Thanks so much for sharing this story. My dissertation research was on nursing presence and how it impacts both the patient and the nurse. This is so powerful to have confirmed by both Marcus’ and Jennifer’s experience on the night of his horrendous injury!

  5. Yandira Boreland :

    Thank you so much for sharing your story with us. I had the pleasure to hear you speak at Goodwin College, your words touched me deeply and I will carry them with me throughout my career.

  6. I attended a conference last week and met Marcus. His story with Jennifer reiterates that age saying “little things matter” . Marcus thanks so much for sharing your story and creating this movement. Thanks too for letting the world know about Jennifer.

  7. Tia Young LPN USF HEALTH :

    I just wanted to say thank you for taking the time to speak to us today. You have been such a blessing to the world of Healthcare. I will never forget this experience. Thank you!

  8. Kimberly Ross RCMA USF Health STC campus :

    Hello. I just wanted to thank you for your uplifting story you shared with us. It really touched my heart and also brought back memories of the tragedy my family went through when my at the time daughter was 12, and she is now 24. Your story is such a blessing and I hope this would help people all over the world when they hear your Story. Thanks to you again. Kimberly Ross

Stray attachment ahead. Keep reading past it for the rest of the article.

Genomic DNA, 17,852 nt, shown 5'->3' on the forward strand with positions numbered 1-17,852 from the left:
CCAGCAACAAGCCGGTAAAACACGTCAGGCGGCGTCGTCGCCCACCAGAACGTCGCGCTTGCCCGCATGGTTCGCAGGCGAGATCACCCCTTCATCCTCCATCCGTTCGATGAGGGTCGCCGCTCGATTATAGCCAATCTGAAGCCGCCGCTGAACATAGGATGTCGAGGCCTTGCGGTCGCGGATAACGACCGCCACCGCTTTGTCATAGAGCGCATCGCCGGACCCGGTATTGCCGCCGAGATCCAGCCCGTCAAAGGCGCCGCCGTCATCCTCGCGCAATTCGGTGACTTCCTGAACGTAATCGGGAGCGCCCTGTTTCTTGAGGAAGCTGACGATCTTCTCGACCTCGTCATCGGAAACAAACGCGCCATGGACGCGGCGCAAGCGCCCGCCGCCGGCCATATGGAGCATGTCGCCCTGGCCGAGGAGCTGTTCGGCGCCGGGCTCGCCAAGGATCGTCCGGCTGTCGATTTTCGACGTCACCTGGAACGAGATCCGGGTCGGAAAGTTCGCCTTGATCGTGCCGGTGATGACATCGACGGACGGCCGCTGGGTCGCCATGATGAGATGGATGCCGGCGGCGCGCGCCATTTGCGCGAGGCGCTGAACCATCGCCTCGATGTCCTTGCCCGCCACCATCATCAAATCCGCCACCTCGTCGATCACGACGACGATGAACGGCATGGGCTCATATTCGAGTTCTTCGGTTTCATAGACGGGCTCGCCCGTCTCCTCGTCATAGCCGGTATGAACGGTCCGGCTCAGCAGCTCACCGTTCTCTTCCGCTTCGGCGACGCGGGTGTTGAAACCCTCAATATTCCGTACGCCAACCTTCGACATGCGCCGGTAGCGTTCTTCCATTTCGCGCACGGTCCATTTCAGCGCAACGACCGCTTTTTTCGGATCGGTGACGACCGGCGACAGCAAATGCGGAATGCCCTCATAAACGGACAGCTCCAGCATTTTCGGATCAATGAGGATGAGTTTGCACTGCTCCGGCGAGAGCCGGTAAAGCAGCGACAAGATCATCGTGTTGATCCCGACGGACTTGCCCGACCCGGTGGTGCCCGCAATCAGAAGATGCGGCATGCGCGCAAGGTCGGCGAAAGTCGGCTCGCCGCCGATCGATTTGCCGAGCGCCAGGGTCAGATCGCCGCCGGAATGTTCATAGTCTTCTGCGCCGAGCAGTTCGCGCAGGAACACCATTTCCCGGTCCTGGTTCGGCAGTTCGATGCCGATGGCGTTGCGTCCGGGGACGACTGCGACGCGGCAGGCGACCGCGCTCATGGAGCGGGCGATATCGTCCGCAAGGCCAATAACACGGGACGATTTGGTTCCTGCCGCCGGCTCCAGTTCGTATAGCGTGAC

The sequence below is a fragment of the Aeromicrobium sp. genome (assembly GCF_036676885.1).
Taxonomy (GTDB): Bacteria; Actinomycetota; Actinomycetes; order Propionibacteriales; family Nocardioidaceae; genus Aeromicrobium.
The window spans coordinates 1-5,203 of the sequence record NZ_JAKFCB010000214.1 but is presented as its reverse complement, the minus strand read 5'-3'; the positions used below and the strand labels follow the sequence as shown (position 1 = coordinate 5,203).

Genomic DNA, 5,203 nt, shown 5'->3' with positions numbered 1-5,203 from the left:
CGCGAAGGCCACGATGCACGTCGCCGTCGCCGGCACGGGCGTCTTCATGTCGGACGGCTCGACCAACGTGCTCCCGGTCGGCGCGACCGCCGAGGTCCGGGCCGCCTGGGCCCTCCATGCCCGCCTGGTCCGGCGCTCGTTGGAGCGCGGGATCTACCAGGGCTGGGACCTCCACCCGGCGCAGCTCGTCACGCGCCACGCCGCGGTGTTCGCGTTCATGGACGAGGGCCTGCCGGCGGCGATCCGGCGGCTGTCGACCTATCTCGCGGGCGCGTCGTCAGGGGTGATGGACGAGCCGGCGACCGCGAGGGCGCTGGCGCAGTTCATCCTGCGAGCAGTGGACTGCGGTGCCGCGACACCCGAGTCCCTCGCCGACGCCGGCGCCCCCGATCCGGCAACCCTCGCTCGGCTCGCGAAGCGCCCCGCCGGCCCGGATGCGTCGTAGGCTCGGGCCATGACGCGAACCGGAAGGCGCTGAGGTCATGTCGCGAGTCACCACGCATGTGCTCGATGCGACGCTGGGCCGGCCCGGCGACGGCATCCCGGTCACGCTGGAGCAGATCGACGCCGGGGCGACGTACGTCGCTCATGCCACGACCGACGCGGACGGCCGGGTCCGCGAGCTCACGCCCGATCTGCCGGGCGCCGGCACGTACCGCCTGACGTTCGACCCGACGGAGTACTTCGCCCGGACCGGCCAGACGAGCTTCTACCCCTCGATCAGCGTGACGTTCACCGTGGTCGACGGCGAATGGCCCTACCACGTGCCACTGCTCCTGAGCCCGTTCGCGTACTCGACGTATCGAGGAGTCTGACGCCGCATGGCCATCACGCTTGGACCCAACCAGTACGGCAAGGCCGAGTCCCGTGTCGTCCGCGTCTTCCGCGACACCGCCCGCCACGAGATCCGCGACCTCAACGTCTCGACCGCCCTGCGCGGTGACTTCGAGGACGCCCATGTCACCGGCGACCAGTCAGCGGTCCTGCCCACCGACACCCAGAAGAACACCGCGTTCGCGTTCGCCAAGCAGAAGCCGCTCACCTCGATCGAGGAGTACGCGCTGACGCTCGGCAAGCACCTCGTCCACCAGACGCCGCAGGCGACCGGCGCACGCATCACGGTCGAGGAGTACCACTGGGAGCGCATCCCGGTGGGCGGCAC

9. Heather Clement- Nursing Student-University of Michigan-Flint :

    Hello, Thank you for sharing your story with us today. It did make a great impact on the type of nurse I want to be. You have a gift for public speaking and I enjoyed every minute. I look forward to reading your books and gaining a greater perspective. Thank you again!! Heather

  10. Ashleigh Patten :

    Your talk at the student nurse convention in Vicksburg, MS yesterday was one of the best things I’ve ever heard. It was such a powerful reminder of how much impact even seemingly small gestures make in a time when it’s so important to feel like a human and not just a room number. I don’t know if anyone told you that the audience was moved to stand after your talk.